I had several assaults, besides more than a few invitations for sex. Men would come to a halt on the highway, block my way and either ask for sex or make movements to make clear they wanted sex. Truck drivers would stop after they passed me, hide behind their truck and showed me where their penis was hiding. One man lay naked on his bed in a simple traveler’s rest-house and held his hard-on in full view each time I walked by. Motor drivers would ride beside me, asking for sex, or I would be groped while they passed me. This happened almost each day until I start carrying a broken belt drive, as a whip.

Yves: Walking on the streets and avenues of big cities I get a lot of eye-contact with young women. They really stare at me, check my face, my clothes, most often with a smile on their faces. I know that in different circumstances, in a different country, they’d come right up to me to have a chat. But the restrictions are in place and obeyed, and I am not the one going to cross the red line for obvious reasons.

The wide, wide majority of men are kind to me, it just shows in their eyes and manners. I have almost never felt that they were hitting on me. Having come here before I know that male friends pat themselves a lot, sometimes walk hand in hand, and kiss themselves on the cheek 3 times if they are close. I was kissed so many times in Iran. But I come from a Latin culture and we also do the same in southern France, so I feel right at home! Just to give you an example: I was free camping last week in the middle of nowhere and this guy riding his motorbike spotted me. Darkness came and I was already in my tent when he came back with 2 other guys, one with a gun. I had to explain what I was doing there, most probably on their property, but eventually this young guy sort of apologized and kissed me on the cheek before vanishing!


8)     I know you are well aware of the background of Iranian people, you speak Farsi, do you think it is mandatory to know about a country its culture, especially an Islamic one, before you set off?

To see the viewpoint of Islamic people you must know their culture and the fundamentals of society, I believe so. Only then you get a clue why they behave as they might do. So when I cycled through Iran, after having been there twice before, and after having spent years in Islamic cultures, I knew what lay ahead. A woman does not cycle. Not alone, not at all! In fact, a woman rarely travels on her own, as she is usually accompanied by a male. So a woman alone on a bicycle must understand that consequences are her own!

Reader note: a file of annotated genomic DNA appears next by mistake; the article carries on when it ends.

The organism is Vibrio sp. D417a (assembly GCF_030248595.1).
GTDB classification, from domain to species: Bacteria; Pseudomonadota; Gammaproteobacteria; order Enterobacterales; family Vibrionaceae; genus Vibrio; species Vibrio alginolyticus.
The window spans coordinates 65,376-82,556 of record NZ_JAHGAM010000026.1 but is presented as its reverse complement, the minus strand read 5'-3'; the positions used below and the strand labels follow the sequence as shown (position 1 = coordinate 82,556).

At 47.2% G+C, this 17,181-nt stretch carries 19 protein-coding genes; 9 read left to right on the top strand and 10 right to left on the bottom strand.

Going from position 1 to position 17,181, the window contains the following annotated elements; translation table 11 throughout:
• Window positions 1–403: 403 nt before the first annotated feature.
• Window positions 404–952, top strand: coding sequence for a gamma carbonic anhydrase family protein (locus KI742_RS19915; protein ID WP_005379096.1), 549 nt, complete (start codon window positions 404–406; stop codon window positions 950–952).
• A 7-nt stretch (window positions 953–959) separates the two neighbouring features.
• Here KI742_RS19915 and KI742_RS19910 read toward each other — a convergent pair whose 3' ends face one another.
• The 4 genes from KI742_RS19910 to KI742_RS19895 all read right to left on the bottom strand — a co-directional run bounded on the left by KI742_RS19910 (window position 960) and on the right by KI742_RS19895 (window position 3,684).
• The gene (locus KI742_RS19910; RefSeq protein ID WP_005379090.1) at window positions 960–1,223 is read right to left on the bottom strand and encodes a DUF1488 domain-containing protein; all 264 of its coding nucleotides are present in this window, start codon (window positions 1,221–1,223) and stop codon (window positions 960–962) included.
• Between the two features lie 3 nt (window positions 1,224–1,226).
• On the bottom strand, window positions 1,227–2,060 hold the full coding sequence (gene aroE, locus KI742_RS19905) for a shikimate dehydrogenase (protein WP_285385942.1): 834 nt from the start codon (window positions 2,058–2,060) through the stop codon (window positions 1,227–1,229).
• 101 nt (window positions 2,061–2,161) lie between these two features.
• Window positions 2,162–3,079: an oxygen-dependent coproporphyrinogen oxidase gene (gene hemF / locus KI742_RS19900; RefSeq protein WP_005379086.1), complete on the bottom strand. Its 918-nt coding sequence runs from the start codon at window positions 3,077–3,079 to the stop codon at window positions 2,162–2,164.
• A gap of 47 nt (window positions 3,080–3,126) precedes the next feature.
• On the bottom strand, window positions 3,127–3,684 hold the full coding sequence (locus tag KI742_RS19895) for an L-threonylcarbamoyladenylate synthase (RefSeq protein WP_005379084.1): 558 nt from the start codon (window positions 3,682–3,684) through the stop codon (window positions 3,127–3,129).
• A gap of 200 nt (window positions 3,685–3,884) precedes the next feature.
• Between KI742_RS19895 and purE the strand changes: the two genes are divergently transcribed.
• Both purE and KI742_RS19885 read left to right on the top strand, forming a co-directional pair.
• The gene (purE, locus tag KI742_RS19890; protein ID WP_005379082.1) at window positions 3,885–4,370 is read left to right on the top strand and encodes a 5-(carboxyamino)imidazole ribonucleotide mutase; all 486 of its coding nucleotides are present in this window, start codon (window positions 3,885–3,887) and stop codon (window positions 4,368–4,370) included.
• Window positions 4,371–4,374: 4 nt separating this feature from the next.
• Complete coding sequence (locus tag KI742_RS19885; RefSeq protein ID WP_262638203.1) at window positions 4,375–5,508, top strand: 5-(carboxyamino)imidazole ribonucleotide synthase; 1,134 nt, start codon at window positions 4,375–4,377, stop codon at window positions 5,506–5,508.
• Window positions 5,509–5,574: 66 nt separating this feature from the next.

Imposing our point of view, our feminism, will only be oil on fire. It has to evolve within their own culture, with their own women. Not with European women cycling through. So I understood why men did what they did, although I did far from appreciate it. It didn’t make me feel bold, and I certainly didn’t accept it, but I understood why their minds where leading them. Television, internet, (porn) DVD’s and the wrong information lead to this behavior too, narrow-mindedness doesn’t help much either.

In Afghanistan, for example, I was not allowed in the cheapest of lodges, where in Iran I was. Often I was not disturbed at all, but to be allowed in the cheap accommodations means there are men of all walks of life, and I have to deal with that. How do you think of understanding, and accepting, it’s culture? Is it taking or leaving?


Yves: It is always difficult to find where the boundary lies when you are an outsider in Iran and you have to interact with women. There are the rules, the public space, and what people do at home which sometimes very different.

Having travelled at length in the Muslim world I have to say that women are ubiquitous in the working place, which is very different from most Sunni countries. They share offices with men, run restaurants sometimes, sell fruit by the side of the road. And I have the right to talk to them then, it is completely OK. Iran is such a complex society.